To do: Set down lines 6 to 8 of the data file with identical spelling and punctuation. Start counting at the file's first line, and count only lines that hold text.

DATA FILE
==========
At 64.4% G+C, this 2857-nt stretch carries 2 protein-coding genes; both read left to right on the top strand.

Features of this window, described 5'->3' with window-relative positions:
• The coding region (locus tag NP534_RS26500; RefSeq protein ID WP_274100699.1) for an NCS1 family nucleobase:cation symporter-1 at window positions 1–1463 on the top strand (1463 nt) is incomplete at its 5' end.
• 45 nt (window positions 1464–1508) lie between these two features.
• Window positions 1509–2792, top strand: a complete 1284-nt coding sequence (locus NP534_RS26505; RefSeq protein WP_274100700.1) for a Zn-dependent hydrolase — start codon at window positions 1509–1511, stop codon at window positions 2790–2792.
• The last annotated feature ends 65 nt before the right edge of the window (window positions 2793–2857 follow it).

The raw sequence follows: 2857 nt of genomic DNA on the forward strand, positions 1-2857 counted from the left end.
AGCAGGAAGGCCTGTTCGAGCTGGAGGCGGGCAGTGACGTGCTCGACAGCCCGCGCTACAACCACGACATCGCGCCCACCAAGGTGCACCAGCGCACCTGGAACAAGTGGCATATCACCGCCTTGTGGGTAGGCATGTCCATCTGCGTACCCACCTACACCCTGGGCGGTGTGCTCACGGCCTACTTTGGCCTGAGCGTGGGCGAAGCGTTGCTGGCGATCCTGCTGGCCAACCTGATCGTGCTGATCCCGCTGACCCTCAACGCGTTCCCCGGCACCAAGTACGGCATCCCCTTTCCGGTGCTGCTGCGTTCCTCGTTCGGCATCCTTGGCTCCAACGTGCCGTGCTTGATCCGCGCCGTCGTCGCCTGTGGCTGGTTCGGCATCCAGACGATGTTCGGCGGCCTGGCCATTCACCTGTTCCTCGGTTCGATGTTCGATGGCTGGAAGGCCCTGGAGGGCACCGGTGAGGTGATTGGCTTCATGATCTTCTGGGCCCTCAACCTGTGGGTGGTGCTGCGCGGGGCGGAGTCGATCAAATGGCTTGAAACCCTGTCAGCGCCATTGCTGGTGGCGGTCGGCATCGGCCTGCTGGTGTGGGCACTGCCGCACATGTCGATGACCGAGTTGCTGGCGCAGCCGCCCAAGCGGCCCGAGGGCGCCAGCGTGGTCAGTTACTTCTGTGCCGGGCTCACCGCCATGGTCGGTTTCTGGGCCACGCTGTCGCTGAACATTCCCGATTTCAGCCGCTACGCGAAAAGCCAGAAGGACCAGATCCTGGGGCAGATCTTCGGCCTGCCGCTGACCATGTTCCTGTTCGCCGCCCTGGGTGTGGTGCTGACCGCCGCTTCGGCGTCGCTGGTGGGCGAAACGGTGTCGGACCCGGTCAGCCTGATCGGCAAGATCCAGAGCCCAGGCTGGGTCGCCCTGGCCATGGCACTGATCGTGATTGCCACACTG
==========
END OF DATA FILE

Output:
• The last annotated feature ends 65 nt before the right edge of the window (window positions 2793–2857 follow it).

The raw sequence follows: 2857 nt of genomic DNA on the forward strand, positions 1-2857 counted from the left end.
AGCAGGAAGGCCTGTTCGAGCTGGAGGCGGGCAGTGACGTGCTCGACAGCCCGCGCTACAACCACGACATCGCGCCCACCAAGGTGCACCAGCGCACCTGGAACAAGTGGCATATCACCGCCTTGTGGGTAGGCATGTCCATCTGCGTACCCACCTACACCCTGGGCGGTGTGCTCACGGCCTACTTTGGCCTGAGCGTGGGCGAAGCGTTGCTGGCGATCCTGCTGGCCAACCTGATCGTGCTGATCCCGCTGACCCTCAACGCGTTCCCCGGCACCAAGTACGGCATCCCCTTTCCGGTGCTGCTGCGTTCCTCGTTCGGCATCCTTGGCTCCAACGTGCCGTGCTTGATCCGCGCCGTCGTCGCCTGTGGCTGGTTCGGCATCCAGACGATGTTCGGCGGCCTGGCCATTCACCTGTTCCTCGGTTCGATGTTCGATGGCTGGAAGGCCCTGGAGGGCACCGGTGAGGTGATTGGCTTCATGATCTTCTGGGCCCTCAACCTGTGGGTGGTGCTGCGCGGGGCGGAGTCGATCAAATGGCTTGAAACCCTGTCAGCGCCATTGCTGGTGGCGGTCGGCATCGGCCTGCTGGTGTGGGCACTGCCGCACATGTCGATGACCGAGTTGCTGGCGCAGCCGCCCAAGCGGCCCGAGGGCGCCAGCGTGGTCAGTTACTTCTGTGCCGGGCTCACCGCCATGGTCGGTTTCTGGGCCACGCTGTCGCTGAACATTCCCGATTTCAGCCGCTACGCGAAAAGCCAGAAGGACCAGATCCTGGGGCAGATCTTCGGCCTGCCGCTGACCATGTTCCTGTTCGCCGCCCTGGGTGTGGTGCTGACCGCCGCTTCGGCGTCGCTGGTGGGCGAAACGGTGTCGGACCCGGTCAGCCTGATCGGCAAGATCCAGAGCCCAGGCTGGGTCGCCCTGGCCATGGCACTGATCGTGATTGCCACACTG